Create the last layer of this neural network with 5 neurons (one for each label) using the softmax function.
So the CNN should look like below when put together.
Compile the model. Give it the
categorical_crossentropy loss function which is used for classes greater than 2, the adam optimizer, and the accuracy of the model.
Train the model using the
fit() method, which is another word for train. We will train the model on the training data with batch size =25, epochs =1000, and split the data into training on 70% of the data and using the other 30% as validation. Training may take some time to finish.
Batch: Total number of training examples present in a single batch
Epoch:The number of iterations when an ENTIRE dataset is passed forward and backward through the neural network only ONCE.
Fit: Another word for train
Evaluate The Model
Evaluate the model and get the models accuracy on the test data. Accuracy is one metric for evaluating classification models. Informally, accuracy is the fraction of predictions our model got right.-Google Machine Learning Crash Course
Next, visualize the models accuracy and check for overfitting.
Overfitting is caused by the model memorizing the training data instead of learning the more-general mapping from features to labels. Overfitting is easy to diagnose with the accuracy visualizations you have available. If “Accuracy” (measured against the training set) is very good and “Validation Accuracy” (measured against a validation set) is not as good, then your model is overfitting.-datascience.stackexchange.com
The model looks like it is overfitting, so the model may not be that useful.
Visualize the models loss. Loss is the penalty for a bad prediction. That is, loss is a number indicating how bad the model’s prediction was on a single example. If the model’s prediction is perfect, the loss is zero; otherwise, the loss is greater. -Google Machine Learning Crash Course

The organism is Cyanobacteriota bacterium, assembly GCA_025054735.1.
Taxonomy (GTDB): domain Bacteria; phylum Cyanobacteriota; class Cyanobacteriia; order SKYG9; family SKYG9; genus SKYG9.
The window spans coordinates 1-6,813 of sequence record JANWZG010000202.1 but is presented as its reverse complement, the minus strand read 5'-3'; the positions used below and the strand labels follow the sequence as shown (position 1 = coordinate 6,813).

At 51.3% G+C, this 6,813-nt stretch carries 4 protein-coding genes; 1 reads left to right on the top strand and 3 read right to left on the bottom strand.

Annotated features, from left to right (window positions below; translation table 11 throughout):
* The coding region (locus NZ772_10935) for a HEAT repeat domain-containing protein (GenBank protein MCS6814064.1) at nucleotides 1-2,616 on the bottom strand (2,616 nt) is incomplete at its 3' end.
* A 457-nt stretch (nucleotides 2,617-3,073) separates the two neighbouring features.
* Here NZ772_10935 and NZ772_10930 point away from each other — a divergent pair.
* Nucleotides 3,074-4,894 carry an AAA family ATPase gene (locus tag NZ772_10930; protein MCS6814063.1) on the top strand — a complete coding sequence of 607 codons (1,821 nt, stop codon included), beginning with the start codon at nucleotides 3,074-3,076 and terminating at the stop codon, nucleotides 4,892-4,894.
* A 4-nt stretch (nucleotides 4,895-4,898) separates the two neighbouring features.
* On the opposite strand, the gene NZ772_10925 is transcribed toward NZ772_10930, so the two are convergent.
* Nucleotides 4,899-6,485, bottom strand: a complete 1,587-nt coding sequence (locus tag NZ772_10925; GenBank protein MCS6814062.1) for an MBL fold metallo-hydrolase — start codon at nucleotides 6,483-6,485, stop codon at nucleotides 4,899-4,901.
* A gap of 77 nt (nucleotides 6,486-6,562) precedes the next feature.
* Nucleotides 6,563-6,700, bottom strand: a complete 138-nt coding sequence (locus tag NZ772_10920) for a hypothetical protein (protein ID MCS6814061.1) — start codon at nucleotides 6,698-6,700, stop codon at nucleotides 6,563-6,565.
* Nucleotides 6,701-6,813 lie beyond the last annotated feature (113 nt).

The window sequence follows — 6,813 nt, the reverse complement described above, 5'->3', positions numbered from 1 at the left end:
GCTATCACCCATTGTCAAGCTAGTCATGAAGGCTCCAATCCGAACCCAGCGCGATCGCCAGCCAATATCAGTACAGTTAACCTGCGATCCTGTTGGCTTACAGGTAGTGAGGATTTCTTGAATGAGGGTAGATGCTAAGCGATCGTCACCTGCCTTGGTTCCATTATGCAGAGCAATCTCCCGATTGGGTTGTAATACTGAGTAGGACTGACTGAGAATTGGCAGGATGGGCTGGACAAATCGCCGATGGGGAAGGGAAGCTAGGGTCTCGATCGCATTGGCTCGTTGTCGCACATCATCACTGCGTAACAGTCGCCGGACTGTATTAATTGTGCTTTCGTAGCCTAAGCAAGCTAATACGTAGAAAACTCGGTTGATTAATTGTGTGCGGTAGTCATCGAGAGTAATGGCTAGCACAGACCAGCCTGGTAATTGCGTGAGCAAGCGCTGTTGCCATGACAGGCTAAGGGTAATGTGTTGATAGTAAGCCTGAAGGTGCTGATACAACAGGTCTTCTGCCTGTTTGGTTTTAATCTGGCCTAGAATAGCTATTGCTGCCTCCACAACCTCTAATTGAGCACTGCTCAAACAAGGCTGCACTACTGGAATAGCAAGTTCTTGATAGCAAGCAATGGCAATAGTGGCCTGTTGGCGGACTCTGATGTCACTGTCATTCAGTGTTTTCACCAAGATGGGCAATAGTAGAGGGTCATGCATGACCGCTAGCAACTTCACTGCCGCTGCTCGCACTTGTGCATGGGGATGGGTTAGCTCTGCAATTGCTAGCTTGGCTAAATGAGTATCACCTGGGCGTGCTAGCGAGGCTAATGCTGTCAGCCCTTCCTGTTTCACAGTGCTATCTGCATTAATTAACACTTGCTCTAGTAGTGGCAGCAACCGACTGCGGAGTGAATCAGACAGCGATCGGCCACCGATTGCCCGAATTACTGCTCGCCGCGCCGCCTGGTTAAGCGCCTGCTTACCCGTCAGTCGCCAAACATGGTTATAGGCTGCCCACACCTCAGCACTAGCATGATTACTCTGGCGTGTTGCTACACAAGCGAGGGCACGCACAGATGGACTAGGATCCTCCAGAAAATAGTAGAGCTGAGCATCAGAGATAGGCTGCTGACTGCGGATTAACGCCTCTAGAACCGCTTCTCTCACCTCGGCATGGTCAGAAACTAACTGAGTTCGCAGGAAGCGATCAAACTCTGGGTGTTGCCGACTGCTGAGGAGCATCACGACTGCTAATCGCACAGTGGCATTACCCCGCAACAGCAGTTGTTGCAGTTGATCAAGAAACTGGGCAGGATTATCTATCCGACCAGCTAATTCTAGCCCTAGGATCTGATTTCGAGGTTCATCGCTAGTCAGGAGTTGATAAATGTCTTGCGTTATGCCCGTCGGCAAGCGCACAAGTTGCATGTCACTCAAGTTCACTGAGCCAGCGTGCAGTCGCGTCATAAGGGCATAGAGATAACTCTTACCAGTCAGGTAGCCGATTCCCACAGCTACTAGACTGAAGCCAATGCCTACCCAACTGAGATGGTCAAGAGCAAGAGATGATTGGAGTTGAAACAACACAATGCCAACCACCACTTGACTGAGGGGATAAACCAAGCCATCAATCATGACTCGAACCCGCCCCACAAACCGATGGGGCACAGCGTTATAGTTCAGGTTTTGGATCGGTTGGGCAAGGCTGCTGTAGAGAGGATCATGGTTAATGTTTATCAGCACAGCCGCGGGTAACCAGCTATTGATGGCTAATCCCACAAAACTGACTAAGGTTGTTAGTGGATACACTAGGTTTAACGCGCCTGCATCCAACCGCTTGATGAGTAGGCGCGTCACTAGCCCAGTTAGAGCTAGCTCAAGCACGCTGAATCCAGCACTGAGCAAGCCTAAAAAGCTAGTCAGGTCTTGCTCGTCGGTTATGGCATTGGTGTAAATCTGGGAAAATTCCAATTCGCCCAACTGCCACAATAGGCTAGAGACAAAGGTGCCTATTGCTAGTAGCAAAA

Let’s test the model by loading a new image.
Resize the image.
Show the prediction probabilities for this image.
Add the label of the classes to an array in the index of the labels corresponding equivalent number. For example ‘daisy’ will be located at index=0 , because the corresponding label as a number is 0.
Sort the probabilities from least to greatest such that the highest probability is at index=4 and the lowest probability is at index = 0.
Print the likely class.
Looks like this model was able to accurately classify the image with a 26.07% accuracy score.
Save the model.
To load the model.
With some more testing and changing of the parameters and data it may be possible to get a better accuracy score for the model on the test data. But that is all for now ! Thank you for reading this article and I hope it was informative.
If you are also interested in reading more on machine learning to immediately get started with problems and examples then I strongly recommend you check out Hands-On Machine Learning with Scikit-Learn and TensorFlow: Concepts, Tools, and Techniques to Build Intelligent Systems. It is a great book for helping beginners learn how to write machine learning programs, and understanding machine learning concepts.
Thanks for reading this article I hope it’s helpful to you all! If you enjoyed this article and found it helpful please leave some claps to show your appreciation. Keep up the learning, and if you like machine learning, mathematics, computer science, programming or algorithm analysis, please visit and subscribe to my YouTube channels (randerson112358 & compsci112358 ).